Diabetes Insipidus (DI): Etiology

by Carlo Raj, MD

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    00:00 Let us take a look at etiology of nephrogenic diabetes insipidus. The most common causes of ADH resistance severe enough to produce polyuria are in the following situations.

    00:12 Stop there and take a look at polyuria. As soon as you hear polyuria, you should be thinking about three major mutations. The three major differentials and mutations that we will talk about are upcoming, but the differentials include diabetes insipidus. #2 Diabetes mellitus.

    00:30 #3 Psychogenic polydipsia. Psychogenic polydipsia, what does that mean? I don't care if you are you are sick in the head and the voice is in your head and telling you to kill me. Well, that is great. The problem is up in the brain, but not in the kidney. So even if you are drinking too much, are you going to produce dilute urine? Yes, you are. So, therefore, polyuria, three major differentials. They include diabetes insipidus, diabetes mellitus, and psychogenic polydipsia. Now, how to differentiate easily between Mellitus and insipidus. Glucose right. If you find hyperglycemia, what is your diagnosis of polyuria? Diabetes mellitus.

    01:10 If you don't find hyperglycemia, you have effectively ruled out diabetes mellitus and now you are left with two other causes. Now we will talk about the further differentials in management in terms of tests such as water deprivation so on and so forth as we continue through the lectures. But at this point let us take a look at some important mutations that are occurring within the receptors of the kidney in which your ADH isn't working properly. So here we have the following. There is excellent mutation and what you must keep in mind is we have Arginine Vasopressin Receptor AVPR2 gene. You must know at some point in time in your medical journey, you will be asked about the mineral acid arginine, you should already know that the name for ADH, which is vasopressin. You should next know well what is the name of the receptor that you have in the kidney, the two kidneys hence V2 receptors. Welcome to arginine vasopressin receptor2 gene. Memorize that x-linked recessive Now there is another one with AR autosomal recessive or autosomal dominant mutation of aquaporin-2 gene and in these instances what is happening? It is the fact that your receptors aren't functioning properly and thus your ADH is quite high and you produce polyuria.

    02:34 Now clinical differentiation by lack of release. There is an important concept here. You should remember the vasopressin also works in your blood vessel. That receptor is V1 receptor, isn't it? Responsible for vasoconstriction. In addition to that, there is every possibility that at some point in time, you might want to give vasopressin so that you are then causing the release of vonWillebrand factor, a factor VIII to deal with certain issues including your vonWillebrand disease or maybe even perhaps something like hemophilia A. Do you remember this? Vasopressin. Okay now. Say that the gene for the receptors for vasopressin are not working properly. Are you going to be effectively releasing vonWillebrand factor and factor VIII? Now you will not read the statement. Clinically differentiation by lack of release of vonWillebrand factor and factor VIII from the endothelial cells because the receptors have not become mutated. Keep that in mind. Do not forget that at some point time once again I am going to refer to this little discussion.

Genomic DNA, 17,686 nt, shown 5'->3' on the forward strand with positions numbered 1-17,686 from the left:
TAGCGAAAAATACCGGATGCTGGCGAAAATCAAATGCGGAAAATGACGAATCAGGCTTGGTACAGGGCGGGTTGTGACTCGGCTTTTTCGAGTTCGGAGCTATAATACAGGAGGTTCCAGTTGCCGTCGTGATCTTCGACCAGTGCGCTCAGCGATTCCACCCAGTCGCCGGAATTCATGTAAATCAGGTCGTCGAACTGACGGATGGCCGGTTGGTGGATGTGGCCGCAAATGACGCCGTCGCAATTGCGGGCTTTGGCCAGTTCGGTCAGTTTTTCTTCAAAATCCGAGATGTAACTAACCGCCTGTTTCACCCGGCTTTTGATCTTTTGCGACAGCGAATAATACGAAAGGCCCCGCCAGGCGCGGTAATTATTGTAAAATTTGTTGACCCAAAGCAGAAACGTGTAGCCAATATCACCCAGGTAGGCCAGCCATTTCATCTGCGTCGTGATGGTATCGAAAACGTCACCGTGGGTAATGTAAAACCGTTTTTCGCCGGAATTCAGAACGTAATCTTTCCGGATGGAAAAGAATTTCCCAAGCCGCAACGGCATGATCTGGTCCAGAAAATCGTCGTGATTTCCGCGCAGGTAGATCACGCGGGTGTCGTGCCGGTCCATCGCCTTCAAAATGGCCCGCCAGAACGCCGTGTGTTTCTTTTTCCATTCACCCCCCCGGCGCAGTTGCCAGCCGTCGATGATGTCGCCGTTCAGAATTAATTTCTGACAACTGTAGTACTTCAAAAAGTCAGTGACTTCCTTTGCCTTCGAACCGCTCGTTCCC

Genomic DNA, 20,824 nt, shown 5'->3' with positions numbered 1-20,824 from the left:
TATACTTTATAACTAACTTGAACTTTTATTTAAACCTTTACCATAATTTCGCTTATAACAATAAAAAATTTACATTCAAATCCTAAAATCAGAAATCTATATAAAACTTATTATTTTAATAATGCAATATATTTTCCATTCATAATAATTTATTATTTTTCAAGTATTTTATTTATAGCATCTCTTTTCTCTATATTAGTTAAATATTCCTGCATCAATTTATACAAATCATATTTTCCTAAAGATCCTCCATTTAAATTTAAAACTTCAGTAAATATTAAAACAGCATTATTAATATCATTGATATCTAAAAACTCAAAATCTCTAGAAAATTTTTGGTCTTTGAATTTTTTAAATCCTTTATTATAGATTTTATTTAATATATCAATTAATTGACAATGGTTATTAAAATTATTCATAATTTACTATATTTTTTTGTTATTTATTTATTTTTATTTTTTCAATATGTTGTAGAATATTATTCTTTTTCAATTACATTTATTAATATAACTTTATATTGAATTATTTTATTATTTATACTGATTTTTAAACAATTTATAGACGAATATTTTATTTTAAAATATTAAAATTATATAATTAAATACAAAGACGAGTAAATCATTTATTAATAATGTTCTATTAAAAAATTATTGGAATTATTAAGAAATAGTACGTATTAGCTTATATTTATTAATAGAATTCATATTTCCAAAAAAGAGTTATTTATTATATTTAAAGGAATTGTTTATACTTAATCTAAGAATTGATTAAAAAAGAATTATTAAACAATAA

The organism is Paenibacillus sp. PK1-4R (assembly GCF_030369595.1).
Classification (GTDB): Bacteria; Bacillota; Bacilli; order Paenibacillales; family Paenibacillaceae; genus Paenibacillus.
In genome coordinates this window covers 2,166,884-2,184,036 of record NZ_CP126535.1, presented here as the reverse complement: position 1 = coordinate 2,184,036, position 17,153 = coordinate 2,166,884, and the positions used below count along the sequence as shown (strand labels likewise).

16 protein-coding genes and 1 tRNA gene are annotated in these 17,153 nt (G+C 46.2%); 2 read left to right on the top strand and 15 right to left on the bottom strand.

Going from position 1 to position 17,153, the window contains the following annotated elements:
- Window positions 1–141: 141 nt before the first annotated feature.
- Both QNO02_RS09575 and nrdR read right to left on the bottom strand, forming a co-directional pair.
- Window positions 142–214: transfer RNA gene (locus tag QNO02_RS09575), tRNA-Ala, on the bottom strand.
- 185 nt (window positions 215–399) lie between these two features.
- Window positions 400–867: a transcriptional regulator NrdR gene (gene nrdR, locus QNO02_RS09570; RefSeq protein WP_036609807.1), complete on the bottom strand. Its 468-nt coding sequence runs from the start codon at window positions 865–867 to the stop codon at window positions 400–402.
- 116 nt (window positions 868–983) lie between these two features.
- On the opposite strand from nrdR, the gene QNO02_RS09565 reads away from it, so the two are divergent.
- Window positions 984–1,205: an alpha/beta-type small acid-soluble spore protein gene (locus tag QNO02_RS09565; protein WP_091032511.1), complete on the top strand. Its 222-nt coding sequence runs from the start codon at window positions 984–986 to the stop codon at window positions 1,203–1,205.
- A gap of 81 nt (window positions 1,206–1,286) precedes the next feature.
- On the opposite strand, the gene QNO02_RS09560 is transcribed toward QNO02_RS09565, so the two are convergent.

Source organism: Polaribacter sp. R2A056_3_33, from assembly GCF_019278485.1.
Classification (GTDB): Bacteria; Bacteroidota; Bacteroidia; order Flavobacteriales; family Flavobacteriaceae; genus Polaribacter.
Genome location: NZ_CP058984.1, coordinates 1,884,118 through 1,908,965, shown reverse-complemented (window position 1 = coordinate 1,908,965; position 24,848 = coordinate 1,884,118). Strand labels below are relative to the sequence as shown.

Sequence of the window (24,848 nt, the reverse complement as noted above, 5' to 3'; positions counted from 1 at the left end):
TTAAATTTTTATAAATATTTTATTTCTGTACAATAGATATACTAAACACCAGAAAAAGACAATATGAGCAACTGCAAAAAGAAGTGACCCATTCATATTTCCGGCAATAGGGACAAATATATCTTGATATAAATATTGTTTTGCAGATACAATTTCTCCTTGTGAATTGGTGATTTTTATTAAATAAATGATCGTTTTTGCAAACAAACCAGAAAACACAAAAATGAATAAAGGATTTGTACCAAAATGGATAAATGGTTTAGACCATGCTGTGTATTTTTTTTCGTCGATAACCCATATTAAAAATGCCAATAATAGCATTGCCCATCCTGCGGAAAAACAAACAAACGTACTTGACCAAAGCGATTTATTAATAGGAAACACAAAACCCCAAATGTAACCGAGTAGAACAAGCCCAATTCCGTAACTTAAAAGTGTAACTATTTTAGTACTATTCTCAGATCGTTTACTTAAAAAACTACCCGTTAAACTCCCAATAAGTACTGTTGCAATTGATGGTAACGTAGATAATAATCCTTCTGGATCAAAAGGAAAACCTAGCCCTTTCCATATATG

03:40 Adults: Chronic lithium big time. Let us talk about this. Lithium, well who is your patient? Oh! sometimes I feel crazy. I feel like I can conquer the world. We have grand new ideas.

    03:54 In other times, he wants to go back home and go hide in a closet and not talk to anyone and maybe perhaps have suicidal ideation. Let me talk about bipolarism. So chronic lithium is what the patient is taking. When lithium is taken, please understand that this is not referring to the management in your brain about polarism; however, as far as your kidney is concerned that is its ENAC. It is important to let you know what that is? E is epithelial.

    04:25 Before I begin, I want you to go to the collecting duct in the nephron in your head. Can you conceptualize? Are you there with me? That collecting duct on the side of the apical luminal membrane facing the urine is the epithelial side or the epithelial cell, it has a sodium channel on the apical side. That is called epithelial Na sodium channel, ENAC. This is how lithium is then going to replace the sodium in a channel. Lithium is then going to enter the tubular epithelial cell okay. Now, what? You are worried about what? You are worried about nephrotoxicity. You might be worried about your patient developing diabetes insipidus.